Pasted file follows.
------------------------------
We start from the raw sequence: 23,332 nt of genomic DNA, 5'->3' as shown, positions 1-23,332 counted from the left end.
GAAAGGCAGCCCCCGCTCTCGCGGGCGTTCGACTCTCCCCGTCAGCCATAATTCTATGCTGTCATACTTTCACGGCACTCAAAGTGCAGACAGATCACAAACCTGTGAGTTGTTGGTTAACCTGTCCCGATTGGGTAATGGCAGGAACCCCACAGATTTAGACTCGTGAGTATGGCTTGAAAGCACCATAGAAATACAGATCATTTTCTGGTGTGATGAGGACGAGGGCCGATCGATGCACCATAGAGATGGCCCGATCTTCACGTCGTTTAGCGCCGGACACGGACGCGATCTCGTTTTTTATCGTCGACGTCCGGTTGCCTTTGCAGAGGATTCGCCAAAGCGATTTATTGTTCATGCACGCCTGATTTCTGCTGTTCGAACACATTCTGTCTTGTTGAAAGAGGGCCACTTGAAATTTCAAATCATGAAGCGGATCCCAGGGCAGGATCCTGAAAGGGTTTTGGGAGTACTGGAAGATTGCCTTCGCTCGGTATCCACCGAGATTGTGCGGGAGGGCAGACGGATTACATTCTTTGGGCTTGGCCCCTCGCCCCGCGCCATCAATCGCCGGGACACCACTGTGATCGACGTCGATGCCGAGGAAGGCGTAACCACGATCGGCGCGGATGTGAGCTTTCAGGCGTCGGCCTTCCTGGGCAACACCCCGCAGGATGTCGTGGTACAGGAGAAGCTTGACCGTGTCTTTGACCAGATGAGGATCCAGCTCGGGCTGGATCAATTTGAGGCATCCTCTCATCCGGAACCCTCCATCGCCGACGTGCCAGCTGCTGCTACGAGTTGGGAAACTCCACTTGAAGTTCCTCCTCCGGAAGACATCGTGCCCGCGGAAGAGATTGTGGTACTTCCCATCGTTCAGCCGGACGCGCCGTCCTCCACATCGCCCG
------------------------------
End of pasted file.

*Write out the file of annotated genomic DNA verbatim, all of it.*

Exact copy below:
We start from the raw sequence: 23,332 nt of genomic DNA, 5'->3' as shown, positions 1-23,332 counted from the left end.
GAAAGGCAGCCCCCGCTCTCGCGGGCGTTCGACTCTCCCCGTCAGCCATAATTCTATGCTGTCATACTTTCACGGCACTCAAAGTGCAGACAGATCACAAACCTGTGAGTTGTTGGTTAACCTGTCCCGATTGGGTAATGGCAGGAACCCCACAGATTTAGACTCGTGAGTATGGCTTGAAAGCACCATAGAAATACAGATCATTTTCTGGTGTGATGAGGACGAGGGCCGATCGATGCACCATAGAGATGGCCCGATCTTCACGTCGTTTAGCGCCGGACACGGACGCGATCTCGTTTTTTATCGTCGACGTCCGGTTGCCTTTGCAGAGGATTCGCCAAAGCGATTTATTGTTCATGCACGCCTGATTTCTGCTGTTCGAACACATTCTGTCTTGTTGAAAGAGGGCCACTTGAAATTTCAAATCATGAAGCGGATCCCAGGGCAGGATCCTGAAAGGGTTTTGGGAGTACTGGAAGATTGCCTTCGCTCGGTATCCACCGAGATTGTGCGGGAGGGCAGACGGATTACATTCTTTGGGCTTGGCCCCTCGCCCCGCGCCATCAATCGCCGGGACACCACTGTGATCGACGTCGATGCCGAGGAAGGCGTAACCACGATCGGCGCGGATGTGAGCTTTCAGGCGTCGGCCTTCCTGGGCAACACCCCGCAGGATGTCGTGGTACAGGAGAAGCTTGACCGTGTCTTTGACCAGATGAGGATCCAGCTCGGGCTGGATCAATTTGAGGCATCCTCTCATCCGGAACCCTCCATCGCCGACGTGCCAGCTGCTGCTACGAGTTGGGAAACTCCACTTGAAGTTCCTCCTCCGGAAGACATCGTGCCCGCGGAAGAGATTGTGGTACTTCCCATCGTTCAGCCGGACGCGCCGTCCTCCACATCGCCCG